Council directors have criticised the Government’s newly launched Housing Infrastructure Fund for its competitive bidding process and emphasis on market forces, rather than housing need.
The fund, which is worth £2.3bn by 2020-21, will be allocated to local government on a competitive basis and is aimed at supporting the building of up to 100,000 private homes in areas of high demand, through funding necessary infrastrucure.
Simon Neilson, president of council directors’ body ADEPT, told Transport Network: ‘While we welcome new funding, the competitive bidding process can be resource intensive and risks local authorities’ already stretched capacity being diverted from the urgent day to day need to deliver better places.
‘Our emphasis on need is deliberate. Housing need is objectively assessed against key criteria. Here, the emphasis is placed on unlocking new homes in "areas of high demand', an altogether different proposition, led by market forces. We would like to see funding certainty to ensure infrastructure led housing is provided everywhere, housing that is appropriate to both place and need.'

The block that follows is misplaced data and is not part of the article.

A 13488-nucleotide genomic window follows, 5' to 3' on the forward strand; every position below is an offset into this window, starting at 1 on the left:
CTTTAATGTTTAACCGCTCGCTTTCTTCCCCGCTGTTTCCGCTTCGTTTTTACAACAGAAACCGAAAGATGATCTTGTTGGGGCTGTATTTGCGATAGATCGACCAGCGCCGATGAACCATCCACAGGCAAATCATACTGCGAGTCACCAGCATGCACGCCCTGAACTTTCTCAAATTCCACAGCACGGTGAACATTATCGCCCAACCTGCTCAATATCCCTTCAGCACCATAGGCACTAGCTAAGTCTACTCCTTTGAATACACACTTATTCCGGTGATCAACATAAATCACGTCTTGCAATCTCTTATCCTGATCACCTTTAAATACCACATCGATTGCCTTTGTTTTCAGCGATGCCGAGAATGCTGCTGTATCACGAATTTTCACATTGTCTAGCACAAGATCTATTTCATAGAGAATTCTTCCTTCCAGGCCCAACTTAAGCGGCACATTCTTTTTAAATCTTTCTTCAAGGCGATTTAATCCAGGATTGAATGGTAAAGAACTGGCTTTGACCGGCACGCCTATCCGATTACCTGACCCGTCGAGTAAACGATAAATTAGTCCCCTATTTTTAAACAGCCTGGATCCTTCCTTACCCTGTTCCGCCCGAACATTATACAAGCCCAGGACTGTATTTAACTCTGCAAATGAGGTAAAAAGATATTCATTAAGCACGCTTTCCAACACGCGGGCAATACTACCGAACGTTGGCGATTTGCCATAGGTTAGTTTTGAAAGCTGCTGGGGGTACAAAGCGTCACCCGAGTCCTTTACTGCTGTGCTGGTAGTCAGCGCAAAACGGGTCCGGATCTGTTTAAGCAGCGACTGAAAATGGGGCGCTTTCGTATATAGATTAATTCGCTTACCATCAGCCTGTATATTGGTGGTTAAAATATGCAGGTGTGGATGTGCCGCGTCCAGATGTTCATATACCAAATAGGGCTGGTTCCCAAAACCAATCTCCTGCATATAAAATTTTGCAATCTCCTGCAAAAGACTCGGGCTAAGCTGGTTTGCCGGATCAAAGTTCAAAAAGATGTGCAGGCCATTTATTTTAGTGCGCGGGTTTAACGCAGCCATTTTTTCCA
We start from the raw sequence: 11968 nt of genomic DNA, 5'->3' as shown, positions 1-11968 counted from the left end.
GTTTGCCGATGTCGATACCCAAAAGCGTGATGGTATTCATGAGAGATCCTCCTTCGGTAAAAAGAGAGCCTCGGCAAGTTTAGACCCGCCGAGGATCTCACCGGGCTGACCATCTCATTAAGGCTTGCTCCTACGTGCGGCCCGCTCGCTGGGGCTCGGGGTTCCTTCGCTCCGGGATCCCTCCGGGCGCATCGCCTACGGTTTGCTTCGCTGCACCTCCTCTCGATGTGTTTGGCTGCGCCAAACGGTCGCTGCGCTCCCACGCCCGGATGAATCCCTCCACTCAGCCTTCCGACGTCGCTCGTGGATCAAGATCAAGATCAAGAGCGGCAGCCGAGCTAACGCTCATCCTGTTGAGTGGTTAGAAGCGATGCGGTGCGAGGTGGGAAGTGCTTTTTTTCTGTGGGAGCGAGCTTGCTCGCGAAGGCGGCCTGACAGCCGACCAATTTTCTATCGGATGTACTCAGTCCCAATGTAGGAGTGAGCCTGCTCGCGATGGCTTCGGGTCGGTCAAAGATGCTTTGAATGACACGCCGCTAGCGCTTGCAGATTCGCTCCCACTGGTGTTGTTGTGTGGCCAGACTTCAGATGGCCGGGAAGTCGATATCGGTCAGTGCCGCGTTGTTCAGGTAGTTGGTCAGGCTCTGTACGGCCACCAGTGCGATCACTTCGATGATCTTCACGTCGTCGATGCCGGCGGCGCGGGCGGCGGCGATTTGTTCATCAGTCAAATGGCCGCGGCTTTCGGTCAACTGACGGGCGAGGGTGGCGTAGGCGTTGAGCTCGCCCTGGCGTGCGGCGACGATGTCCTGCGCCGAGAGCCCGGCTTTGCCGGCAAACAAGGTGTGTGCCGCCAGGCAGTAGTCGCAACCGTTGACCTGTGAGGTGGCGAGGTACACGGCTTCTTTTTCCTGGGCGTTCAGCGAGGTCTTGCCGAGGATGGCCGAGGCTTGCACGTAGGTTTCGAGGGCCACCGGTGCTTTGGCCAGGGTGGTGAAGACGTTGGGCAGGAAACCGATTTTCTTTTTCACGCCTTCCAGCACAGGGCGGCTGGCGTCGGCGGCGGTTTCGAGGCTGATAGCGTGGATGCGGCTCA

The prospectus for the fund states that applications will be assessed on a number of criteria including ‘strong local leadership and joint working to achieve higher levels of housing growth in the local area, in line with price signals’.
When the fund was first announced in the chancellor’s Autumn Statement, it was said to be aimed at ‘unlocking new private house building in the areas where housing need is greatest’.
The Housing White Paper, published in February, stated: ‘We will target the £2.3bn Housing Infrastructure Fund at the areas of greatest housing need.’
Communities secretary Sajid Mr Javid confirmed on Tuesday that ministers will this month launch a consultation on a new way for councils to assess their local housing requirements, as promised in the White Paper.